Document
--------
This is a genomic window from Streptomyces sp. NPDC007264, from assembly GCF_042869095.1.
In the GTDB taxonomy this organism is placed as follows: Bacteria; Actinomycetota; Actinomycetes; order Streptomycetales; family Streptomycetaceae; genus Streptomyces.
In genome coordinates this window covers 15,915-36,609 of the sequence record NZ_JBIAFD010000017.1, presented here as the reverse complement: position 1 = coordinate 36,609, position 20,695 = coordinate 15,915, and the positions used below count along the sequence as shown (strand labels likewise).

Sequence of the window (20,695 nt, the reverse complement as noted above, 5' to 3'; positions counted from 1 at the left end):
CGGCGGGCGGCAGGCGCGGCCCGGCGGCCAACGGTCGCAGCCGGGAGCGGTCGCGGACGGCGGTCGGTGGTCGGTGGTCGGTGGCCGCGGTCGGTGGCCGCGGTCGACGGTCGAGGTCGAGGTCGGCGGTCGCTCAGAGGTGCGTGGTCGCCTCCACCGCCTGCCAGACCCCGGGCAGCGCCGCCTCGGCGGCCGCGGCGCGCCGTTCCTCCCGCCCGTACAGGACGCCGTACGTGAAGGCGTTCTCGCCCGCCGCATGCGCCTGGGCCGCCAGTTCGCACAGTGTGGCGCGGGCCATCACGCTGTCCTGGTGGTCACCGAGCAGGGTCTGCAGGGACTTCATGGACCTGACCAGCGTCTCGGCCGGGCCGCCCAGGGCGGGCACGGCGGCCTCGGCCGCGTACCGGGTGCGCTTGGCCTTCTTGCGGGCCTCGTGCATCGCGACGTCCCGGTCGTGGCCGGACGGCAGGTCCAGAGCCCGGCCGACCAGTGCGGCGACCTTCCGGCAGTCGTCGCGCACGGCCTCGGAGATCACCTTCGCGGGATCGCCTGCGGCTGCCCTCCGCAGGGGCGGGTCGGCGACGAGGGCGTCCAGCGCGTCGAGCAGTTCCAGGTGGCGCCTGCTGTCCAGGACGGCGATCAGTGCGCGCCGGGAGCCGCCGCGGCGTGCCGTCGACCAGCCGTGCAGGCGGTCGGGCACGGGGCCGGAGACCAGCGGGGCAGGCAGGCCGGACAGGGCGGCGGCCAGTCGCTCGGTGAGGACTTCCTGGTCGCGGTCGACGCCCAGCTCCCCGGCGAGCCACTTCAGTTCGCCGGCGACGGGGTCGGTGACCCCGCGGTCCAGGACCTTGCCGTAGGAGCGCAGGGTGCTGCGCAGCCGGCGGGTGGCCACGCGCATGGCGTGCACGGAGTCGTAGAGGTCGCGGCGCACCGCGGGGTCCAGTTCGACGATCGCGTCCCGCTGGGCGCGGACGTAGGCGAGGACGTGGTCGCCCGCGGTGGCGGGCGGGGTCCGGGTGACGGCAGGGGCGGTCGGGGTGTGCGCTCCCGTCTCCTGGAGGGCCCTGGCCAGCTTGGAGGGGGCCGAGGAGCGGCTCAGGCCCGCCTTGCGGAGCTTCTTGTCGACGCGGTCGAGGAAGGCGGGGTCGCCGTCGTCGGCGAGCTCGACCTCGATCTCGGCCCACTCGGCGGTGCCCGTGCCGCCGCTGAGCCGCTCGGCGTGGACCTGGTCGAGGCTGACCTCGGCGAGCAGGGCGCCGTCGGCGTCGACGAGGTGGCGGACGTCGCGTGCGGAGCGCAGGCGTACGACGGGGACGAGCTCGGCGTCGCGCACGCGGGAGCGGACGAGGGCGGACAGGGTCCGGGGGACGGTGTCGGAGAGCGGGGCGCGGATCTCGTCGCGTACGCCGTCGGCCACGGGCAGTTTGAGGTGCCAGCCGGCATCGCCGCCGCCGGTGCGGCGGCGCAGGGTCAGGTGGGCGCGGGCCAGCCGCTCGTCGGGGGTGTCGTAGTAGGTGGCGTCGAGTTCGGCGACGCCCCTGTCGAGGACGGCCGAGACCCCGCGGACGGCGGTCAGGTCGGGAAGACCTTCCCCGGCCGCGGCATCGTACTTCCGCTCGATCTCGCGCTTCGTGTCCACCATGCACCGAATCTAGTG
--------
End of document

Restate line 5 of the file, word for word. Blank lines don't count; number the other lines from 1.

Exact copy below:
CGGCGGGCGGCAGGCGCGGCCCGGCGGCCAACGGTCGCAGCCGGGAGCGGTCGCGGACGGCGGTCGGTGGTCGGTGGTCGGTGGCCGCGGTCGGTGGCCGCGGTCGACGGTCGAGGTCGAGGTCGGCGGTCGCTCAGAGGTGCGTGGTCGCCTCCACCGCCTGCCAGACCCCGGGCAGCGCCGCCTCGGCGGCCGCGGCGCGCCGTTCCTCCCGCCCGTACAGGACGCCGTACGTGAAGGCGTTCTCGCCCGCCGCATGCGCCTGGGCCGCCAGTTCGCACAGTGTGGCGCGGGCCATCACGCTGTCCTGGTGGTCACCGAGCAGGGTCTGCAGGGACTTCATGGACCTGACCAGCGTCTCGGCCGGGCCGCCCAGGGCGGGCACGGCGGCCTCGGCCGCGTACCGGGTGCGCTTGGCCTTCTTGCGGGCCTCGTGCATCGCGACGTCCCGGTCGTGGCCGGACGGCAGGTCCAGAGCCCGGCCGACCAGTGCGGCGACCTTCCGGCAGTCGTCGCGCACGGCCTCGGAGATCACCTTCGCGGGATCGCCTGCGGCTGCCCTCCGCAGGGGCGGGTCGGCGACGAGGGCGTCCAGCGCGTCGAGCAGTTCCAGGTGGCGCCTGCTGTCCAGGACGGCGATCAGTGCGCGCCGGGAGCCGCCGCGGCGTGCCGTCGACCAGCCGTGCAGGCGGTCGGGCACGGGGCCGGAGACCAGCGGGGCAGGCAGGCCGGACAGGGCGGCGGCCAGTCGCTCGGTGAGGACTTCCTGGTCGCGGTCGACGCCCAGCTCCCCGGCGAGCCACTTCAGTTCGCCGGCGACGGGGTCGGTGACCCCGCGGTCCAGGACCTTGCCGTAGGAGCGCAGGGTGCTGCGCAGCCGGCGGGTGGCCACGCGCATGGCGTGCACGGAGTCGTAGAGGTCGCGGCGCACCGCGGGGTCCAGTTCGACGATCGCGTCCCGCTGGGCGCGGACGTAGGCGAGGACGTGGTCGCCCGCGGTGGCGGGCGGGGTCCGGGTGACGGCAGGGGCGGTCGGGGTGTGCGCTCCCGTCTCCTGGAGGGCCCTGGCCAGCTTGGAGGGGGCCGAGGAGCGGCTCAGGCCCGCCTTGCGGAGCTTCTTGTCGACGCGGTCGAGGAAGGCGGGGTCGCCGTCGTCGGCGAGCTCGACCTCGATCTCGGCCCACTCGGCGGTGCCCGTGCCGCCGCTGAGCCGCTCGGCGTGGACCTGGTCGAGGCTGACCTCGGCGAGCAGGGCGCCGTCGGCGTCGACGAGGTGGCGGACGTCGCGTGCGGAGCGCAGGCGTACGACGGGGACGAGCTCGGCGTCGCGCACGCGGGAGCGGACGAGGGCGGACAGGGTCCGGGGGACGGTGTCGGAGAGCGGGGCGCGGATCTCGTCGCGTACGCCGTCGGCCACGGGCAGTTTGAGGTGCCAGCCGGCATCGCCGCCGCCGGTGCGGCGGCGCAGGGTCAGGTGGGCGCGGGCCAGCCGCTCGTCGGGGGTGTCGTAGTAGGTGGCGTCGAGTTCGGCGACGCCCCTGTCGAGGACGGCCGAGACCCCGCGGACGGCGGTCAGGTCGGGAAGACCTTCCCCGGCCGCGGCATCGTACTTCCGCTCGATCTCGCGCTTCGTGTCCACCATGCACCGAATCTAGTG